MEMPHIS, Tenn. — This weekend, the City of Memphis is hosting a vaccination event at the Pipkin Building. There is music and free giveaways. From 7 am to 7 pm no appointments are needed. One young Memphian who hopes after you will hear her story you'll consider getting vaccinated yourself.
"I had herd of these new variant but I didn't think about it," said Candice Grose.
Grose quickly learned not only did she have COVID-19, she caught the UK variant, considered more contagious and more deadly.
"It was extremely scary it was the scariest thing i ever had to deal with," said Grose.
From high fevers to asthma attacks, Grose spent 18 days in the hospital fighting the virus.
"When I got to the hospital, there was a nurse that came to me and said, 'you are too young to be put on a ventilator we are going to try and do everything we can to prevent you from being put on a ventilator but that means you are really going to have to fight thru this.'" She added, she suffers after affects from the virus. "I have days where I wake up and have a burst of energy and there are days i need three naps and the frustrating thing is a I can't control it," said Grose.
The 37-year-old has now taken to social media, encouraging others --especially people of color-- to get vaccinated.
"Given the historical trauma African Americans have been through when it comes to vaccinations and shots, and DNA I had just been on the fence," said Grose. She added she doesn't want anyone to have to go thru what she just did.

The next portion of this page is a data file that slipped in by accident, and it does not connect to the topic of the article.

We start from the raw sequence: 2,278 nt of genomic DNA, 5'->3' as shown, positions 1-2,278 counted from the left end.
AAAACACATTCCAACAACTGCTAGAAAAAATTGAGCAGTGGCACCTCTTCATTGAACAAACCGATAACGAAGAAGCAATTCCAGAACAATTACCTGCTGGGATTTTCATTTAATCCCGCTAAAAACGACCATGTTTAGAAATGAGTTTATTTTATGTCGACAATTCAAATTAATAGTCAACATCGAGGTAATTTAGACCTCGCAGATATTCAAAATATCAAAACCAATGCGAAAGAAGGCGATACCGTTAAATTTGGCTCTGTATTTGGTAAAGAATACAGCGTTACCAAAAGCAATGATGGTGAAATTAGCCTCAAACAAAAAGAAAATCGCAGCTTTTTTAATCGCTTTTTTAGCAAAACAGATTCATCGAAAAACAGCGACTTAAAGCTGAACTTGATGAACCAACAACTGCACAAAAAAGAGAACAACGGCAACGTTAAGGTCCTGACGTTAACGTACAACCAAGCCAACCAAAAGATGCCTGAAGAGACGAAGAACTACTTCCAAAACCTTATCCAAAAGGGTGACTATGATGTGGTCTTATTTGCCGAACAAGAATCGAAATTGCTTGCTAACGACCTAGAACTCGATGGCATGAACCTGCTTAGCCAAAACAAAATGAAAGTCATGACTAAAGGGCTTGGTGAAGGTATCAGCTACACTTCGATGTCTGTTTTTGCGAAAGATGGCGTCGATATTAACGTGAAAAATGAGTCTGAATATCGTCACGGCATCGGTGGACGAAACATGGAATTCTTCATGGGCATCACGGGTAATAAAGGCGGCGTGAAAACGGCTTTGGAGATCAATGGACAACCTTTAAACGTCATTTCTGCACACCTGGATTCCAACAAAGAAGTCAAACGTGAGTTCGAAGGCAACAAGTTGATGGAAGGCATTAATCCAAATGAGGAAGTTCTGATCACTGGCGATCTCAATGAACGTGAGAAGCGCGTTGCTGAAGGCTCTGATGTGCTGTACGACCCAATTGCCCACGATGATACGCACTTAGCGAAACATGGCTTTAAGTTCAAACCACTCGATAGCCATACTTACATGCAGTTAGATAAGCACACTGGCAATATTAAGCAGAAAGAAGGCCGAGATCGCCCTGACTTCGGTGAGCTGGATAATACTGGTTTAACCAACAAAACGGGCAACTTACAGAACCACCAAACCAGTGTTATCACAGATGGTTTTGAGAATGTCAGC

"Even though the vaccination is not a cure for COVID, it will at least prevent me from being in that position or anyone being in that position I was in, in the hospital." said Grose. "I think for the African American community, we don't need to be sold on the vaccine, we need to be educated on it, and I think it's also telling that personal story I think is what is going to bring people to the point of saying 'ok I'm going to do it.'"
Grose is concerned that the recent pause of the J&J vaccine will make people of color, who are already hesitant about the vaccine, even more fearful.
"When you hear things about the J&J and people getting blood clots, that just going to work against anyone who may be on the fence," said Grose.
"This hullaballoo that surrounds J&J clearly has impact that goes beyond J&J and if you are already hesitant it's likely going to make you more hesitant so we need to continue to reach out to people who are hesitant let them know we understand and respect their hesitancy and then try and address their concerns," said Dr. William Schaffner, Vanderbilt University Medical Center physician.
Schaffner is concerned that if the J&J isn't cleared for use soon, the vaccine hesitancy will continue to grow.
"These variants will spread among unvaccinated people, so if there are communities where there and more hesitant and therefore unvaccinated people, the variants will find those communities and spread among them," said Schaffner.
Grose says education is the best way to help people get over their fear, saying, "I think sharing that personal testimony and say 'hey I know you may be hesitant this is what happened to me, and it can happen to you.'"